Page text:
There actually are now Neuroplasticity Exercises, which are supposed to strengthen and stimulate our brains in this regard. I'll try and make some of those a mañana addition to this regenerating thread.

  • Christopher, this is fascinating information! I haven't looked st the links yet, but will do so, and I thank you for putting them in your post.

  • Tutu i believe that drug is ocrelizumab. This is the drug that John recently reported is being delayed for release by a few mos. by the FDA

    It's similar to Rituxan, a cancer drug that has been used successfully off label for MS with few side effects.

    First drug with pos. Results both PPMS and RRMS

  • Well, I am more confused than I thought then. That myelin regeneration and drug risk discussion took place a year or so ago.

    At my most recent neuro appt, my doctor discussed ocrelizumab with me, and even recommended rituxan (along with 2 other drugs) she wanted my rheumy to start me on. Maybe I should take my husband with me at my next appt. 😉 He could keep all of this straight for me.

  • Tutu I may be incorrect about the name of the drug u were referring to. There are so many in the research pipeline

  • I'm sure it's me erash. I get confused...

  • And so do I Tutu 😜

  • Ooo, Gaslight, you have hit upon my most favouritest subject ! : )

    I'm a huge fan of neuroplasticity and banking on some axonal sprouting to get me through : )

    Neurophysio is based upon repetition of normal movement patterns to stimulate formation of new nerve pathways. Similarly, cognitive 'brain training' is thought to aid processing and expand capacity - as demonstrated by the London cabbies : )

    I am sure that nutrition is v. important in all health aspects - without the correct fuel the engine can't run efficiently and the engine is designed to have a built in repair system: it is not perfect and sometimes scarring will occur like in any wound healing process. If the original pathway is then 'blocked' with scar formation or absent, as in a gap from cell death ( such as in an oxgen starvation brain event ) it will try to reroute around the damaged area if possible to achieve a functional compromise. We can help encourage it with various activities.There is no info on whether the lady in the Tedx talk has evidence of shrunken lesions/ remyelination or whether her improvement it is down to new neural pathways bypassing the damaged areas - could even be a mixture of both ! Thanks for all the info - fascinating : )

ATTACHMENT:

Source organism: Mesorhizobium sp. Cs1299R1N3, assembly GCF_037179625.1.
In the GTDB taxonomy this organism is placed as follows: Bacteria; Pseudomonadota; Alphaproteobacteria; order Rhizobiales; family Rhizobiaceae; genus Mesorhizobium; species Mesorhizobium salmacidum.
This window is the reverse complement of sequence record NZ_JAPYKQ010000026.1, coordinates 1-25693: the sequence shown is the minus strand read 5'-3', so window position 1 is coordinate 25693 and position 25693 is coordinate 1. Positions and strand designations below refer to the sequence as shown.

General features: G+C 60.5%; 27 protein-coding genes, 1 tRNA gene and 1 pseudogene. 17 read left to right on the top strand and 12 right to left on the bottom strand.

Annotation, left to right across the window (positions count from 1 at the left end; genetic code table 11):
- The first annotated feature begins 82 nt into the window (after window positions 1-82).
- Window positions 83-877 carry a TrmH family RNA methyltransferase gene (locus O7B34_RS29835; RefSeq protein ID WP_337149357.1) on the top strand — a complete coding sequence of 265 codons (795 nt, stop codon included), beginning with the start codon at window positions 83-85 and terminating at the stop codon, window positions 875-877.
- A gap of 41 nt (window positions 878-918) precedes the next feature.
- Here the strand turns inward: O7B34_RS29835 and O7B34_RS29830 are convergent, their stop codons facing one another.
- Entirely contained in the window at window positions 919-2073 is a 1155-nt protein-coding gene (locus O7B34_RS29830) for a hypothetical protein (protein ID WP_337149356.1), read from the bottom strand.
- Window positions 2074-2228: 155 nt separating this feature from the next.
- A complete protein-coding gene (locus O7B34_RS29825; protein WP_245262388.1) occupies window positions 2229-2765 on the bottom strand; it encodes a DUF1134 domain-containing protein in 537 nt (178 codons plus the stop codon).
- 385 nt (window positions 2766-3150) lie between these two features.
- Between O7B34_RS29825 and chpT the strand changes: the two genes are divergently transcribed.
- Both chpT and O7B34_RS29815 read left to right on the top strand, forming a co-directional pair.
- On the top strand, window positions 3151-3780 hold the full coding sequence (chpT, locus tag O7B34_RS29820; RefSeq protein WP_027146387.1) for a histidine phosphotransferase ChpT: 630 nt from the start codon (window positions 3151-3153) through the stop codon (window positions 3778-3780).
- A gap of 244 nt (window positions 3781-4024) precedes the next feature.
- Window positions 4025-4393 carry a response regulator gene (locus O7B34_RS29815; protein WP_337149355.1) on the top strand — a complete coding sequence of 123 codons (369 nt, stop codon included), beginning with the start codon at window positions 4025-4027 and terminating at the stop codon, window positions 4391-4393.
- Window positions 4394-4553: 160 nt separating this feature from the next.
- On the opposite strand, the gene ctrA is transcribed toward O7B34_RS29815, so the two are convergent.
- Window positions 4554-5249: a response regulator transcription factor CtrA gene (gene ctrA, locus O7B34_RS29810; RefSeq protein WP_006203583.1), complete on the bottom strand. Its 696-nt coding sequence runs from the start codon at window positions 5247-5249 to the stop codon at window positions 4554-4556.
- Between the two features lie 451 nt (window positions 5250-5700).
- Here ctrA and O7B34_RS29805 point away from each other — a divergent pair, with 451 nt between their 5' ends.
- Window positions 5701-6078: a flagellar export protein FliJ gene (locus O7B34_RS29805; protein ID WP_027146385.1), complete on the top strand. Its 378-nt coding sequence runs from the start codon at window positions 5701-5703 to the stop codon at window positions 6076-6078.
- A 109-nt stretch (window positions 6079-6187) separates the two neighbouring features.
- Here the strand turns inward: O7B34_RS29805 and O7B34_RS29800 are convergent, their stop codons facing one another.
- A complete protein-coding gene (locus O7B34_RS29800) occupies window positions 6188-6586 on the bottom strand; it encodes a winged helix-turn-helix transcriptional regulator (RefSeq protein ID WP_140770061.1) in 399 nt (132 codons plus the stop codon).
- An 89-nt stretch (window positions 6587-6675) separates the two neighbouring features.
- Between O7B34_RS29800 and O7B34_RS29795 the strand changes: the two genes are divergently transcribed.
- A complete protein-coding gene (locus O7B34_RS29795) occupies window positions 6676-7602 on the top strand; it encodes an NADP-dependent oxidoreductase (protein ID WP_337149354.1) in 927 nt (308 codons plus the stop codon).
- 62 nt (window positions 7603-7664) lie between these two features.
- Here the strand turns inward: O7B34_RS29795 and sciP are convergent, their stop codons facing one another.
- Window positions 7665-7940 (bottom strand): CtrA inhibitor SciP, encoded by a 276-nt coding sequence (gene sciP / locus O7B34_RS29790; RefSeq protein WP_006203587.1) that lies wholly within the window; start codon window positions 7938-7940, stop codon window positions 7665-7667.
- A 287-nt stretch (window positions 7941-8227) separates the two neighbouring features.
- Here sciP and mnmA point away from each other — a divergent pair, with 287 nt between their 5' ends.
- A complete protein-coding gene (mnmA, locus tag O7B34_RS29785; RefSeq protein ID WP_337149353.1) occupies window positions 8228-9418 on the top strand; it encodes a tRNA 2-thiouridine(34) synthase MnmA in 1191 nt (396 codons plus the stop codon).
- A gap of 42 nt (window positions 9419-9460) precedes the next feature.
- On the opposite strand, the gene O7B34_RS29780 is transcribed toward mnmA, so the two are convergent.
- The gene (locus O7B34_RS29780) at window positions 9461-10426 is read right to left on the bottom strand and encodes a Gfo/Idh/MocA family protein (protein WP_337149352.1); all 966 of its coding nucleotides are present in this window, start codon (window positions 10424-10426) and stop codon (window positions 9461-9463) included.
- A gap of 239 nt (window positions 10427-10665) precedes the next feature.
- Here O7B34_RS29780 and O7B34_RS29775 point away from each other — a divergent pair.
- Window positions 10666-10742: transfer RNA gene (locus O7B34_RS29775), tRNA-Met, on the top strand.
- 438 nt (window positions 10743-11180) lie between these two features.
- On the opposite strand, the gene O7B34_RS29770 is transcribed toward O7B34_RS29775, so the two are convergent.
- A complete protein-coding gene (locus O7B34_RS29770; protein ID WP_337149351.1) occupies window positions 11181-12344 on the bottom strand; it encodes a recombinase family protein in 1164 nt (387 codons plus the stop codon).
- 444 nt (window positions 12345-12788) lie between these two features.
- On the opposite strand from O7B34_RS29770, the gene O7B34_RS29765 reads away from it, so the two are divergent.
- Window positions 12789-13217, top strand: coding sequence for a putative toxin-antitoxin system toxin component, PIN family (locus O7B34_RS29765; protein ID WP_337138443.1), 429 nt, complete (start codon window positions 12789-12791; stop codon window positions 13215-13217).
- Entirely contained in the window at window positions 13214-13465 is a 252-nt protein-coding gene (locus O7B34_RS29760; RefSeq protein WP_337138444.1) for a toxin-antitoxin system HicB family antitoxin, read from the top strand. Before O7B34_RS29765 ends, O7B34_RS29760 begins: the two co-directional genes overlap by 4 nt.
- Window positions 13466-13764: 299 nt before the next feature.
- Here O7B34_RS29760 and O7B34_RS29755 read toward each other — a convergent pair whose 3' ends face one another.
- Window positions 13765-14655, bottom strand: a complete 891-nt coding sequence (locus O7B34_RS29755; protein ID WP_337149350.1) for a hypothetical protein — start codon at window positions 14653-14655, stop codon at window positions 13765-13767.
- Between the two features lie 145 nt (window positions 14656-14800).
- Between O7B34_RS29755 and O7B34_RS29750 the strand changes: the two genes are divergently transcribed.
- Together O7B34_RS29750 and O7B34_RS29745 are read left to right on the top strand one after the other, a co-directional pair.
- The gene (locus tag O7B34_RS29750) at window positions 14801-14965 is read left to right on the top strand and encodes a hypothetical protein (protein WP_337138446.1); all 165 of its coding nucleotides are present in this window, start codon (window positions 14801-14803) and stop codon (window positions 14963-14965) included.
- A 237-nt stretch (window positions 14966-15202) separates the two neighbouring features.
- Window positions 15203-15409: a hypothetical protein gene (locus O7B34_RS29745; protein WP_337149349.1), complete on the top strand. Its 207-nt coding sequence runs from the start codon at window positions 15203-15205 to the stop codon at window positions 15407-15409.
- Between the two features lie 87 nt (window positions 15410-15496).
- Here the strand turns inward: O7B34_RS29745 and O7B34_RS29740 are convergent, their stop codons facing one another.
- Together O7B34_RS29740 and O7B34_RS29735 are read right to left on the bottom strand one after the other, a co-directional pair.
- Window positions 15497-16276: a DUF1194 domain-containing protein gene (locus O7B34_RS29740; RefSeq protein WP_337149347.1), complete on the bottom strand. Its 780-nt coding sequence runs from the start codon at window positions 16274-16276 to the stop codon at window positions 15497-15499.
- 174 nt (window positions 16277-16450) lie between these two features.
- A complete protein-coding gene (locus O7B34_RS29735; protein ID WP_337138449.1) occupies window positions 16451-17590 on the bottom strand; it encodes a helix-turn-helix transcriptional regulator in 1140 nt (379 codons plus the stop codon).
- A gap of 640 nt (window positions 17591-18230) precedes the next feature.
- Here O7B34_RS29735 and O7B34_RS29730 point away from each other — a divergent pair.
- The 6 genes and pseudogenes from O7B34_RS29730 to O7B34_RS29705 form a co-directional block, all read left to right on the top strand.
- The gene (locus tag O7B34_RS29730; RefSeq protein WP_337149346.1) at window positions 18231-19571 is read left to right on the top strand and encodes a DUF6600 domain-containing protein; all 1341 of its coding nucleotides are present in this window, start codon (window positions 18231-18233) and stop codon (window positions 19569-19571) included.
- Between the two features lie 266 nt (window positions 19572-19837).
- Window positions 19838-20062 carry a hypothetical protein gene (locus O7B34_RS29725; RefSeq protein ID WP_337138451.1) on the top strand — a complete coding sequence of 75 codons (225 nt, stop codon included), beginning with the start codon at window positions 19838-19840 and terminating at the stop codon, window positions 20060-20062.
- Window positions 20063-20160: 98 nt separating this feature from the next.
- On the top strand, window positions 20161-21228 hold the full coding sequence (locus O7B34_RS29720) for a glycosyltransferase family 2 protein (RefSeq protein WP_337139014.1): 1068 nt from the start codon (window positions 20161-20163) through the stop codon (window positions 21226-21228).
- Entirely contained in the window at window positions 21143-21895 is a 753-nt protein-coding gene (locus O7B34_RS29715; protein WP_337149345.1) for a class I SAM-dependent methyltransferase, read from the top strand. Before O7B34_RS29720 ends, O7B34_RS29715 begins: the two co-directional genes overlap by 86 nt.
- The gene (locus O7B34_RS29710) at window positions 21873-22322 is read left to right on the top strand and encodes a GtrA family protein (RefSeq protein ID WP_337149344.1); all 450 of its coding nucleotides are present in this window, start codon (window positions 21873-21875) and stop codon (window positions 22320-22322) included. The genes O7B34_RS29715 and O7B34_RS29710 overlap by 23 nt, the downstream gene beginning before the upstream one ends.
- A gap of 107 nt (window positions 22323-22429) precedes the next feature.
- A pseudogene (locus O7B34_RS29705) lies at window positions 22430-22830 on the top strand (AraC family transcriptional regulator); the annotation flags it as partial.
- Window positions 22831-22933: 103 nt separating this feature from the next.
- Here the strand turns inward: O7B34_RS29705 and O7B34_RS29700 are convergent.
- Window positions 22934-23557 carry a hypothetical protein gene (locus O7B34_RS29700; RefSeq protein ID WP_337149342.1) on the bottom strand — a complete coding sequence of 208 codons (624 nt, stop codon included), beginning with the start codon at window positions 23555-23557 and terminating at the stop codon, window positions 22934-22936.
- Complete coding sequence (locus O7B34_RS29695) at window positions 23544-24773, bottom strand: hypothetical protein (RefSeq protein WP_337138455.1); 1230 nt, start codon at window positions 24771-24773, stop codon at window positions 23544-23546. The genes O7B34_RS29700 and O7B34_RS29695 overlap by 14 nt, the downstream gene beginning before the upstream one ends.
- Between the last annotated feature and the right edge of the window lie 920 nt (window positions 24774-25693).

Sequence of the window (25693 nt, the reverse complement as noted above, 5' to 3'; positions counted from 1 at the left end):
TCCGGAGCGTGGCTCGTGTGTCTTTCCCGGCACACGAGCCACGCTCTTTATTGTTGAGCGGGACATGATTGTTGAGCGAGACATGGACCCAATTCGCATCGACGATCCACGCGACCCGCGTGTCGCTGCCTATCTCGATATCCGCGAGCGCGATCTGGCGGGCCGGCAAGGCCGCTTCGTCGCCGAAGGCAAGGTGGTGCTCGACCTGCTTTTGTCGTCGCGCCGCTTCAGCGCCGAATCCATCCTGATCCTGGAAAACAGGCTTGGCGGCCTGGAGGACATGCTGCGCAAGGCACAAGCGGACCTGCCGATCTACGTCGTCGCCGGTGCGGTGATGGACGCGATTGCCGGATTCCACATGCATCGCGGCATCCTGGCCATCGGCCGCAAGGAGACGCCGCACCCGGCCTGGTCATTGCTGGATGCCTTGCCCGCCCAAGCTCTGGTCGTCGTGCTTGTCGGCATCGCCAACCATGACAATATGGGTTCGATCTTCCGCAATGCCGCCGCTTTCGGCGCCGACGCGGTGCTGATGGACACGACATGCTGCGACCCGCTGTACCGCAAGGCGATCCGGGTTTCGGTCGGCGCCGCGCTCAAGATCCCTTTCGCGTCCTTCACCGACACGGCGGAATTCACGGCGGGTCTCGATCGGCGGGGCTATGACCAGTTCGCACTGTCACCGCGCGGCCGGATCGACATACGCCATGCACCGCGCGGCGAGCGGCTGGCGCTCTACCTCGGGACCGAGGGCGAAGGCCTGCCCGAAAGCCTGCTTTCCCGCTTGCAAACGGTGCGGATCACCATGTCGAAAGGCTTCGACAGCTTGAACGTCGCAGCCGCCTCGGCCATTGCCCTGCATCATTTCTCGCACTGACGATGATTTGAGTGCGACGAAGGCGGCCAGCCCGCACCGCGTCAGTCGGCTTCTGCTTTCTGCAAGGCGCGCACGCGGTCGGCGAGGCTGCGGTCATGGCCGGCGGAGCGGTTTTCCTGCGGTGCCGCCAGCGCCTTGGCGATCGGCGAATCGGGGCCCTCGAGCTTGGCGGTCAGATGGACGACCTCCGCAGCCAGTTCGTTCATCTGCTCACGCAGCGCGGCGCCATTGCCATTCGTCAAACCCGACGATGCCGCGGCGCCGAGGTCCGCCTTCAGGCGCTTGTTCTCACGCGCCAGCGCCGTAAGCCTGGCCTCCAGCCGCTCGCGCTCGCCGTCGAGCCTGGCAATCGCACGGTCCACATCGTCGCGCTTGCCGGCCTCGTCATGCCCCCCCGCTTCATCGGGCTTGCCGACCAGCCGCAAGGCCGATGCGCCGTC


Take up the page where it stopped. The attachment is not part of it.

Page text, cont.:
Angela x

  • GasLight Christopher

    I am a strong believer in neuro plasticity. One of your links, My Stroke of Insight, about a young neuroscientist who describes the changes in her brain as she experiences a stroke and later thru a nearly complete rehab, is a fascinating read.

    I highly recommend another of your links, Norman Droidge, The Brain that Changes Itself.

    Droidge discusses numerous cases and interventions that promote neuro plasticity and healing (music, feldenkreist (sp?) , tai chi, walking (repetitive movement exercise) to name a few). Some examples are specific to MS.

    Also in Driodge book, the PONS is a brain stimulator that is under the tongue. Research use in MS has demonstrated improvements in gait and other things!

    Love this topic. Thanks! For posting this.

    I'm going to check out your other links.

  • Gaslight, thank you for your post and information. I will have AJ read what you have posted and the links you have indicated. I am not familiar with these studies, but now, I definitely will continue to research. If there is ANY HOPE, we must avail ourselves with the knowledge, continue to learn, to make use to improve quality of life. Bless all of you, may this day bring happiness to you. Mary

  • I have always loved learning more about our bodies and what it can do.

    The human body is awesome!

    Thanks for the info. GasLight .

  • For those folks who'd like to see more in the way of topical introduction, and for all those who find video to be a more comfortable format, here is Dr. Norman Doidge (leader in this field) giving a fascinating interview on the subject of neuroplasticity and healing.